Photo by Rebecca Lomax
As the American Society for Healthcare Engineering enters its 51st year, senior executive director Dale Woodin assesses present and future challenges for facilities managers.
What will the major content focus be for the ASHE Annual Conference in August?
One main focus will be on bringing value and, therefore, building trust capital with the C-suite. Now more than ever, facility design, construction and operational issues are vitally important to a health care organization's future success. But all too often, ASHE members are not part of the C-suite team and, therefore, not included in the initial conversations regarding space utilization needs. Without a person in the C-suite who understands the capabilities of the current infrastructure, whether it be utility, technology or regulatory, there is a high potential to suboptimize facility assets leading to undesirable results.
By improving our ability to communicate in business terms, and think broadly to find solutions to reduce operating costs while improving performance, ASHE members can generate trust capital. Once that trust capital is established and enhanced over time, I believe that members of the C-suite will see their facilities director or facilities vice president as someone who understands the big picture and is able to fulfill the organization's current needs and overall mission through thoughtful facility planning.
Does this include being part of the discussion of how to reshape facilities in this new era of care delivery?
Absolutely. In the recent construction survey conducted by Health Facilities Management and ASHE, the data identified the impact of health care reform on facilities and showed that organizations are now having these conversations.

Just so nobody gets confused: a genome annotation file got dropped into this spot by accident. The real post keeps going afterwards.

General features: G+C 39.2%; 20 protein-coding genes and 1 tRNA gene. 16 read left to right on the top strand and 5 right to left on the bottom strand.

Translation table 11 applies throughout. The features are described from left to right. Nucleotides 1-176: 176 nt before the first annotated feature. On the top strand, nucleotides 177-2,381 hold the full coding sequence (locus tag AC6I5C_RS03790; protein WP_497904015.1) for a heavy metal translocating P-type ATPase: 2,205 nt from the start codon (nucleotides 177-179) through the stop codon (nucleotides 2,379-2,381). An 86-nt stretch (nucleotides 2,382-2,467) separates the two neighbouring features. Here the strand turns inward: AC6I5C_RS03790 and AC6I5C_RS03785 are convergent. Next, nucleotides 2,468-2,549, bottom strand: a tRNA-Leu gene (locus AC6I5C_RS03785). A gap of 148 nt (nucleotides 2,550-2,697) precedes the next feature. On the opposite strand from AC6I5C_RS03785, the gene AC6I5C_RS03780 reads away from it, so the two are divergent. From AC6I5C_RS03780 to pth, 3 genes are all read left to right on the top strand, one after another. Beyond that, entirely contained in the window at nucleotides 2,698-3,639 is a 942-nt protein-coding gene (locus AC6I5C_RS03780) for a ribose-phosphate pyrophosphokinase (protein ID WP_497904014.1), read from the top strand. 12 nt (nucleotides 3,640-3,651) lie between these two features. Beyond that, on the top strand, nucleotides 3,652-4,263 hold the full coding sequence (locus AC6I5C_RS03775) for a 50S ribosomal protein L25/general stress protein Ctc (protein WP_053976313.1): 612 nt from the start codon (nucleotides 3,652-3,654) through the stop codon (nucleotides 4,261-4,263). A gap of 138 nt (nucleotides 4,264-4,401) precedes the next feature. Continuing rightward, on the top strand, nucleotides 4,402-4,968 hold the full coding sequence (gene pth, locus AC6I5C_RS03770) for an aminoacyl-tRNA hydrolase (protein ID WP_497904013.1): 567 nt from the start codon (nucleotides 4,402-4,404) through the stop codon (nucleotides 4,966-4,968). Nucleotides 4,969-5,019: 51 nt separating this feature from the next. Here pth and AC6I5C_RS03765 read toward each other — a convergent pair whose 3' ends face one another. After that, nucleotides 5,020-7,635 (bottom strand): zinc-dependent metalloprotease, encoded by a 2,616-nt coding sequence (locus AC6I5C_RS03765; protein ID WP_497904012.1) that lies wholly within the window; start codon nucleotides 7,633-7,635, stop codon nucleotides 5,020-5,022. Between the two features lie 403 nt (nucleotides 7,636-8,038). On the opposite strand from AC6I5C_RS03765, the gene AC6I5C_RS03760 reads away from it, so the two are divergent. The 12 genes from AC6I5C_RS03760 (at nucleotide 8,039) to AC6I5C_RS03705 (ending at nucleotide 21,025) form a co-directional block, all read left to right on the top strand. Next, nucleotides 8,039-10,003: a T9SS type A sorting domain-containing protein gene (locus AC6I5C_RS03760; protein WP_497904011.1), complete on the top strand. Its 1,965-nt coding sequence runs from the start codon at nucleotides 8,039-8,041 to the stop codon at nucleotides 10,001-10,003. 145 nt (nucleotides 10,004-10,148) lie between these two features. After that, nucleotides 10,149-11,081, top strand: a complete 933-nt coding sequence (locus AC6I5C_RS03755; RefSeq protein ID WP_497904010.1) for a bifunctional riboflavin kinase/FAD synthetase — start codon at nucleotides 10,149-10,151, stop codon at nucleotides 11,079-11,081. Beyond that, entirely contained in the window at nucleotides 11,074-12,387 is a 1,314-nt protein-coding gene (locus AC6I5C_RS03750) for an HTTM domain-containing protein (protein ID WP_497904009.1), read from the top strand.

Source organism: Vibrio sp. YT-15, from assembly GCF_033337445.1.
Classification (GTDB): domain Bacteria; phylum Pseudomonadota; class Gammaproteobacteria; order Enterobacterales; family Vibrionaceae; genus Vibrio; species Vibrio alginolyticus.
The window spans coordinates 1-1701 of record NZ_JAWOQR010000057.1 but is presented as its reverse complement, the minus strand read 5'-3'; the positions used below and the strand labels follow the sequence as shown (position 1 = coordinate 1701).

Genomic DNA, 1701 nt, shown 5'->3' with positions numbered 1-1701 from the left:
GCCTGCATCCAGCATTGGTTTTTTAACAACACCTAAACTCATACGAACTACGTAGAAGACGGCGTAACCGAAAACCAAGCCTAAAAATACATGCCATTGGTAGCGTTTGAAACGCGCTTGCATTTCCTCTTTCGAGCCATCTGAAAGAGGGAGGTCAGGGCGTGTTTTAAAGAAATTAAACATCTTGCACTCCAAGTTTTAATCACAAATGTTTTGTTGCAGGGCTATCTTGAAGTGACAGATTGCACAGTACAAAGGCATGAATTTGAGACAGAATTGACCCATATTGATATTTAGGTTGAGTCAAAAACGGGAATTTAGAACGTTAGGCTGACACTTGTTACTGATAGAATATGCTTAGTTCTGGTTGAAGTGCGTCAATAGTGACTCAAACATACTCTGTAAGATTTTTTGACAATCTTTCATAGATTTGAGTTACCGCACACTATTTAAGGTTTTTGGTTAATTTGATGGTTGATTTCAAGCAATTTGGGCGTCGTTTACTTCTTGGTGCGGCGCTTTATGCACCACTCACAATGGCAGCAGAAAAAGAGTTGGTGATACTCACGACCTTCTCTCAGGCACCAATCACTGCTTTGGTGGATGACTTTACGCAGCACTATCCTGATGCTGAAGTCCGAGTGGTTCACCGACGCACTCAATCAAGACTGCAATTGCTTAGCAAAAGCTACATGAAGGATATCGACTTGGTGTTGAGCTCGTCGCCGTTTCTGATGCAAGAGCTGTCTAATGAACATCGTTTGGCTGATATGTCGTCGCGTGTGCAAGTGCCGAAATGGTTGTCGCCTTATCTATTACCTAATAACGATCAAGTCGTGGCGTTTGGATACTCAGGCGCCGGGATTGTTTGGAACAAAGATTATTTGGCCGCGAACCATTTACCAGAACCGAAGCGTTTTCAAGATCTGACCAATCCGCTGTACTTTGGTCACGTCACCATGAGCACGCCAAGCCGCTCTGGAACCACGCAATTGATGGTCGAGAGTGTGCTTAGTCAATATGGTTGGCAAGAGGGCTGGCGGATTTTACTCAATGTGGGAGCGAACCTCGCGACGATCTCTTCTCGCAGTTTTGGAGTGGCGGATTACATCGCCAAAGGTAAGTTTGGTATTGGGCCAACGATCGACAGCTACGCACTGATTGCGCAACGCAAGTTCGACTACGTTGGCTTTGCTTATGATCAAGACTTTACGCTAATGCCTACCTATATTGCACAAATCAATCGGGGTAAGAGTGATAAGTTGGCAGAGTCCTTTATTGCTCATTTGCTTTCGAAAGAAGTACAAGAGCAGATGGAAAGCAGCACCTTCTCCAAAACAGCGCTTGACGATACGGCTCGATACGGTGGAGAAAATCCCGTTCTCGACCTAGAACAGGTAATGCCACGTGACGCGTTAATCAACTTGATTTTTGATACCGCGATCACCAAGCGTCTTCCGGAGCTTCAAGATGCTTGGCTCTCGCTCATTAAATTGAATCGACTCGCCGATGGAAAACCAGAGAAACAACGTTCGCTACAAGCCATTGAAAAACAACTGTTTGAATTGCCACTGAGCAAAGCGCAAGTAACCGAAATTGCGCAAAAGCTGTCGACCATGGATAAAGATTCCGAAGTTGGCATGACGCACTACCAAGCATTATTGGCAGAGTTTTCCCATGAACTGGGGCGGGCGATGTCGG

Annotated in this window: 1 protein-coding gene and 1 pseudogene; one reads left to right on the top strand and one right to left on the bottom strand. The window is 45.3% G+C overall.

It all cascades from visioning what health care delivery will look like in the future. There are already many rapidly changing variables, such as physicians' moving back into hospitals, curbing overutilization of hospital services and more patient care moving out of the acute care setting into the community. ASHE members are looking at how to address issues such as real estate management and renovating stranded assets — buildings whose core services have moved away from the acute care setting.
ASHE members have the opportunity to and can play a significant role in renewing the infrastructure of these incredibly expensive assets that are pillars of the community — not just the power plant, but the building itself, so that it becomes a useful, viable asset for the future.
What's being done to develop the next generation of facilities managers?
Within our strategic plan, we've identified three strategic imperatives. One imperative is focused on succession planning. Studies on the intergenerational workforce and the aging workforce show that we have many people on the cusp of retiring, and there's going to be a huge talent void when they leave.
We have to look at where their replacements will come from. We've identified three pathways. One is upward lift — people who have worked in the organization a number of years and now need further education and opportunity to move from a technical role to more of a managerial, director or leadership role.
The second pathway includes people who are migrating from other industries — traditionally, those who have worked in manufacturing or served in the military. They have skills and technical expertise, and working within health care is attractive to them.
These first two pathways are incredibly important, but the group we're focusing most of our attention on is university graduates. We've been working with a number of universities to develop programs and offer internship opportunities to establish a pipeline for that next generation of health facilities professionals. Often these university programs are not degree programs in health care facilities management, but rather engineering, property management or construction degrees with an emphasis in health care facilities management.